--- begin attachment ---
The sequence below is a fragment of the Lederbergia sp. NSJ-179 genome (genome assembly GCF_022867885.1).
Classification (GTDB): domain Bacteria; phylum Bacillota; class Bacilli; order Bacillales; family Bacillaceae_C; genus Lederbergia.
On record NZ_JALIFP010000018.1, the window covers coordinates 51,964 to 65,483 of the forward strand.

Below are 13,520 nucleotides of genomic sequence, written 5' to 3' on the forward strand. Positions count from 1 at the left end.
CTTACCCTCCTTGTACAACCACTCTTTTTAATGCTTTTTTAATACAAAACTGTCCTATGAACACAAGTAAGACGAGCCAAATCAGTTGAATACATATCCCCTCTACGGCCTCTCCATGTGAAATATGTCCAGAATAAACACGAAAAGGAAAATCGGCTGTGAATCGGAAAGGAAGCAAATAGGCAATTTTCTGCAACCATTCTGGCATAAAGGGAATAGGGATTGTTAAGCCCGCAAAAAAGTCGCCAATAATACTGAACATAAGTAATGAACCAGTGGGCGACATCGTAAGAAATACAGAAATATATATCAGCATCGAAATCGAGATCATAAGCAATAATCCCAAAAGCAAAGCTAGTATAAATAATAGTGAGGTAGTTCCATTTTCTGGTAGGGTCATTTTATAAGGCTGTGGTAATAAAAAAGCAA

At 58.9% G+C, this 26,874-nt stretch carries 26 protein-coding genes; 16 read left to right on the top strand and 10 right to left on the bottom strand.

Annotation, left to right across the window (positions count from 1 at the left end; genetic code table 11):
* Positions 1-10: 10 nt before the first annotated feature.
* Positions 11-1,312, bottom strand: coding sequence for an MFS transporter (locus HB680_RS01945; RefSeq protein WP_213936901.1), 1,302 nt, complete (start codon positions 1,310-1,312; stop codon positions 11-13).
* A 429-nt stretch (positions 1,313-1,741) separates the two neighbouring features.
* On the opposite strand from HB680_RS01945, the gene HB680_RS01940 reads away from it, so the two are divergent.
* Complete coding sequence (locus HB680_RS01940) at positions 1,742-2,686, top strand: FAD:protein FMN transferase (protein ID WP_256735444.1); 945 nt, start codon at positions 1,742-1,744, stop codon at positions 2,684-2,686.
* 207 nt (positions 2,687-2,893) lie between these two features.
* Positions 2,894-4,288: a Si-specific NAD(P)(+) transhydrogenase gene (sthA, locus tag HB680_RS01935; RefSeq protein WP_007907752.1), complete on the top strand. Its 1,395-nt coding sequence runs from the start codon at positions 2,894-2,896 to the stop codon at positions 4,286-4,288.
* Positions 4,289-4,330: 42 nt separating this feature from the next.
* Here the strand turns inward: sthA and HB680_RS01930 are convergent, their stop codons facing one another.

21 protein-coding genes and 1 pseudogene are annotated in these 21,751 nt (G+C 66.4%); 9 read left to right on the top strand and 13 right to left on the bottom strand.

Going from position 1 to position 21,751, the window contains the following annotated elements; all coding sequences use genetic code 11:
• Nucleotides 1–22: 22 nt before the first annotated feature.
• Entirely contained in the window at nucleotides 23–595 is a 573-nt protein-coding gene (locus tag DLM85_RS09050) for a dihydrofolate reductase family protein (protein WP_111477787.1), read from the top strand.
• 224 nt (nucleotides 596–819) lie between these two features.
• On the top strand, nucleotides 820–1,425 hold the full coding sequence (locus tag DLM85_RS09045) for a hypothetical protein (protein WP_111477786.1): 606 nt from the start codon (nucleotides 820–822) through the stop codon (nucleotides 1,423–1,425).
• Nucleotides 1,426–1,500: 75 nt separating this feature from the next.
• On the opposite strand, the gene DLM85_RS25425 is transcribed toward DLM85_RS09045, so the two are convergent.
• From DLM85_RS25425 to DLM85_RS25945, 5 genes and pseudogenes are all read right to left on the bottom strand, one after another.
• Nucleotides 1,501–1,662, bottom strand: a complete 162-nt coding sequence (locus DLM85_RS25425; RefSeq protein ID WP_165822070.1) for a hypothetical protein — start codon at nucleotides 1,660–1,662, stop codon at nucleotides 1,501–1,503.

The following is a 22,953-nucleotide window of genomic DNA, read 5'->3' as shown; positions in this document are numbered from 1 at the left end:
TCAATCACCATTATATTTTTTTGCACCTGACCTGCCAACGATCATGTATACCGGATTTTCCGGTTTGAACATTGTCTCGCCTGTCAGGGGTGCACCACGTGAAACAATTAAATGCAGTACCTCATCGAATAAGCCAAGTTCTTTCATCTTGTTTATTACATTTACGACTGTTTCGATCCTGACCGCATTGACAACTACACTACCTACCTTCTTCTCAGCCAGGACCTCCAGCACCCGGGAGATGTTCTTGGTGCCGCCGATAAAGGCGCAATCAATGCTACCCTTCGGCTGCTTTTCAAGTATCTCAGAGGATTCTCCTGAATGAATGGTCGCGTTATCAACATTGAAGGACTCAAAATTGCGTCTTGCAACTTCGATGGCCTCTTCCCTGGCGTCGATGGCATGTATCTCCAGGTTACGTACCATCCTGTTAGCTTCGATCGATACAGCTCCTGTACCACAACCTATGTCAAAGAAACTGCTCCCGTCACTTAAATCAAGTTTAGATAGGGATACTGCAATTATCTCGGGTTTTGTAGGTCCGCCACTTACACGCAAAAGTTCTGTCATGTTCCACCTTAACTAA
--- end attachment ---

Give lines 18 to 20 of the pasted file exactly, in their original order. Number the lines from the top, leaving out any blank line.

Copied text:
Going from position 1 to position 21,751, the window contains the following annotated elements; all coding sequences use genetic code 11:
• Nucleotides 1–22: 22 nt before the first annotated feature.
• Entirely contained in the window at nucleotides 23–595 is a 573-nt protein-coding gene (locus tag DLM85_RS09050) for a dihydrofolate reductase family protein (protein WP_111477787.1), read from the top strand.